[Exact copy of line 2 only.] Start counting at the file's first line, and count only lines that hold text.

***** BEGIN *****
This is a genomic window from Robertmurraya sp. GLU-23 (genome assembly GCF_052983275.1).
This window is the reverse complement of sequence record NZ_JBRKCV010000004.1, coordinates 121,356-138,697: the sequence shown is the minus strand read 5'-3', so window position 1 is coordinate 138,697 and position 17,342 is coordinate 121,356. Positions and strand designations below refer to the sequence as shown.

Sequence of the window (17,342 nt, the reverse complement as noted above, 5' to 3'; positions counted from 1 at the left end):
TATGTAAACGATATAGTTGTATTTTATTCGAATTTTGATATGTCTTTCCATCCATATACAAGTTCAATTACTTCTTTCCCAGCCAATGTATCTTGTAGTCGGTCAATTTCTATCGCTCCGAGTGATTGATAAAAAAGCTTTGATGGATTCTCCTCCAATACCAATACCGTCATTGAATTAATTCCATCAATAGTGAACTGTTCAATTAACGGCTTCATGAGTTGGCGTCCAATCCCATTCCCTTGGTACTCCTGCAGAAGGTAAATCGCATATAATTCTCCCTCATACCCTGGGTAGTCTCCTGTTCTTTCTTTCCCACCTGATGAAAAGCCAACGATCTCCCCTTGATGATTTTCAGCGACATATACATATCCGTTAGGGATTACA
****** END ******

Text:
This window is the reverse complement of sequence record NZ_JBRKCV010000004.1, coordinates 121,356-138,697: the sequence shown is the minus strand read 5'-3', so window position 1 is coordinate 138,697 and position 17,342 is coordinate 121,356. Positions and strand designations below refer to the sequence as shown.